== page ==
Not only do you get to do something amazing, not only do you get the chance to challenge yourself and improve your own life, but you are literally helping SAVE LIVES of people with blood cancers, or extend care and research for those currently diagnosed and fighting their own battles.
On Tuesday November 13, I'll be at the Edmonton Leukemia & Lymphoma Society Office (#208-10240 124 St), at 5:30pm with at least one of my coaches, and am willing to answer ANY questions about what it's like to train with Team in Training.
If you'd like any more information, or are on the fence about signing up, contact me anytime by using the new "Contact Mike" page.
It's the most over-used line I have, but it's true: IF I CAN DO IT, SO CAN YOU!!!
This is one of the only times I'm ever going to be this serious, so let's just get it out of the way right now...
August 23rd, 2012. I’ll forever remember that day as the day I realized what the truth is.
The last two months of my life have taught me a lot about people, and more importantly, given me a chance to re-examine my own life. Through it all, the shock and hurt of losing something I loved due to no apparent wrongdoing, all the way to finding out there is a world outside of what my career tells me I need to do… the one fact that got me through it all was the fact that I never compromised my integrity.
Truth is a funny thing. It’s the one thing we all say we want out of life, but at the same time, probably tops the list of what upsets us the most when we find out one person’s truth isn’t the same as our own.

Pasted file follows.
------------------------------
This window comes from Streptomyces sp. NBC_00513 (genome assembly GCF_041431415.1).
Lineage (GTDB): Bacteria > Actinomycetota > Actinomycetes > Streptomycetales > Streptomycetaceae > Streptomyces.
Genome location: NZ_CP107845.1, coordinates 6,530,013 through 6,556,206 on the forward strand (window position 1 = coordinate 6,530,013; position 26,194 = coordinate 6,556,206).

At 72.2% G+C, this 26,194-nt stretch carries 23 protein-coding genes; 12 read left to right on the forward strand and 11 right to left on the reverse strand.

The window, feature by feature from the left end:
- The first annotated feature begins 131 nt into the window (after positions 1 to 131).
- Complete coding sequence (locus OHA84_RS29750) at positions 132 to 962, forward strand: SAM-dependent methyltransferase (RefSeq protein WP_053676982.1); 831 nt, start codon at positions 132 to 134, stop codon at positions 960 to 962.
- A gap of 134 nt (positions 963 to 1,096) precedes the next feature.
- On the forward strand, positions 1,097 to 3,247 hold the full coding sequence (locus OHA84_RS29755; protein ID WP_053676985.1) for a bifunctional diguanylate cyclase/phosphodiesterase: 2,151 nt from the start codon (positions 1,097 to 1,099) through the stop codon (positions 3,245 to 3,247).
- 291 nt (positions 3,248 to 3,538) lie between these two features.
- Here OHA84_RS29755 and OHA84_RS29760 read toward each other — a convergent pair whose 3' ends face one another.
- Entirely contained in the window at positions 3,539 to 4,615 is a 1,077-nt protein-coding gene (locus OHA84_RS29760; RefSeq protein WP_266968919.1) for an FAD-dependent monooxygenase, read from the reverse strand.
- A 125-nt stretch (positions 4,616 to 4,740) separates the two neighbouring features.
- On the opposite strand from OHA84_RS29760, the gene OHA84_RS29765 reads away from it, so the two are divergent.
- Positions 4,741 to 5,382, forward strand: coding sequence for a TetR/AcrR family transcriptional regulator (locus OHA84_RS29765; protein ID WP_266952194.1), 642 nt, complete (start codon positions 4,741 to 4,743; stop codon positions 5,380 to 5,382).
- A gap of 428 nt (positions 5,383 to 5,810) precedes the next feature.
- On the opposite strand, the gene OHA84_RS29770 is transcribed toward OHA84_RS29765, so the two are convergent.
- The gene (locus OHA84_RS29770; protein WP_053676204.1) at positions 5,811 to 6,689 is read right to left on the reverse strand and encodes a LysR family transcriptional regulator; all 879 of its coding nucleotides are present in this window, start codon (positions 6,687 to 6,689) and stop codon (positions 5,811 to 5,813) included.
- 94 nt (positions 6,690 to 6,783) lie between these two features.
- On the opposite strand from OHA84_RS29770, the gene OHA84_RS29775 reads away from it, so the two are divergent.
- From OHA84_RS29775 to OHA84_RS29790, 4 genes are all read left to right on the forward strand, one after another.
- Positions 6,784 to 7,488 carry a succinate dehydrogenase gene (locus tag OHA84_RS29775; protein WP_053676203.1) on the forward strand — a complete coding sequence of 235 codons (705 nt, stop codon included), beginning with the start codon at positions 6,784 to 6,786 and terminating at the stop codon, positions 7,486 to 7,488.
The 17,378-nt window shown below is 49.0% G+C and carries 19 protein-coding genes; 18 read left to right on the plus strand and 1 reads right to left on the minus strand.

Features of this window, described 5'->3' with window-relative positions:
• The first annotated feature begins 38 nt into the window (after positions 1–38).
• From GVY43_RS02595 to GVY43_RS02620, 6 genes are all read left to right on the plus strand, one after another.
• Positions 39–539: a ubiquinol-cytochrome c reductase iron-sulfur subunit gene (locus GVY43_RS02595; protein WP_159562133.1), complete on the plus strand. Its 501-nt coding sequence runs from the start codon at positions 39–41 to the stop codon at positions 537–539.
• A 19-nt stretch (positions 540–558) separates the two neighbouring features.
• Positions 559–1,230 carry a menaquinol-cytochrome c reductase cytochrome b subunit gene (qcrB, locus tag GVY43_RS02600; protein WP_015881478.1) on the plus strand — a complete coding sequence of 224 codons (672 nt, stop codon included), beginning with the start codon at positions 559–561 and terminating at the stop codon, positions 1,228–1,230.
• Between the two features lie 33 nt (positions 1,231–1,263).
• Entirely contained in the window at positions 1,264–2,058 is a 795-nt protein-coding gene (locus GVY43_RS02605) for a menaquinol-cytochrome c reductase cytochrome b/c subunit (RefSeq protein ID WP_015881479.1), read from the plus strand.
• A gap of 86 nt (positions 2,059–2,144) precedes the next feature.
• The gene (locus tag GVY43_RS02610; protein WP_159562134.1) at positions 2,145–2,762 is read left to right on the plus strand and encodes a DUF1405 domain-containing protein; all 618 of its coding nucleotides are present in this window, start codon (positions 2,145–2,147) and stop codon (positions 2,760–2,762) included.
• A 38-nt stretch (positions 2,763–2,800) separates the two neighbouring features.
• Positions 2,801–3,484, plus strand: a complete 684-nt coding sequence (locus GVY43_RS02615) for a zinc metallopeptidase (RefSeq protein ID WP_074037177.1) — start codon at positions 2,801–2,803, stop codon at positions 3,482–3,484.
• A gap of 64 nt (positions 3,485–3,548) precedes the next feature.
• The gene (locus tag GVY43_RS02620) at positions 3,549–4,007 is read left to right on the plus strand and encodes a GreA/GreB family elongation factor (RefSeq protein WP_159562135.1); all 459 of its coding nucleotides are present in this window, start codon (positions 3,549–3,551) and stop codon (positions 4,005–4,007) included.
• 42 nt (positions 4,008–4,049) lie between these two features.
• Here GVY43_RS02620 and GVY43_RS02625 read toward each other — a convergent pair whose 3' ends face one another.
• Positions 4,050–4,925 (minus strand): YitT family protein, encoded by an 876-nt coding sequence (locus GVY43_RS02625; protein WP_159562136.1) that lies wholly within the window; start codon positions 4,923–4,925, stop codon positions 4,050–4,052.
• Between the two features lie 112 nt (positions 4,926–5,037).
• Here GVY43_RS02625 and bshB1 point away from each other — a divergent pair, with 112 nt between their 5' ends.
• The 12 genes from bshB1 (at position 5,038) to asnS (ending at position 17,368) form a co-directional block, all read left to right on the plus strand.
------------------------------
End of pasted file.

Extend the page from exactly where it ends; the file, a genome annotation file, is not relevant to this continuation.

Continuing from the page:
Let me give you an example of what I'm trying to talk about. Without going into details, I recently found myself at an impasse. I could have followed the examples I've been given and make up some b-s story without ever actually giving a reason for my decision, or I could tell the truth. I was making a decision that would not only affect my life, but the lives of some people around me. I had a choice to make… an and I chose to be completely honest with why I made my decision.
To avoid beating a dead horse, let's face the fact that there are many who will take the b-s route. I guess it works for them– they get what they want, and they don’t really have to be accountable. When we ask ourselves “what’s wrong with the world today?” the simple matter is, too many of us are afraid to tell the truth.
Why wouldn’t we be? The truth sucks. People HATE the truth, because frankly, the truth is emotionless.
However, how the truth affects us all… that’s a different story all together.
The truth is about courage. The truth is about respect. The truth, as cheesy as it sounds, sets you free.
I can’t always guarantee I’ll tell you “everything”, because frankly, who wants to hear “everything”?
As sure as I write these words, I can guarantee you that whatever I do tell you, will be the truth.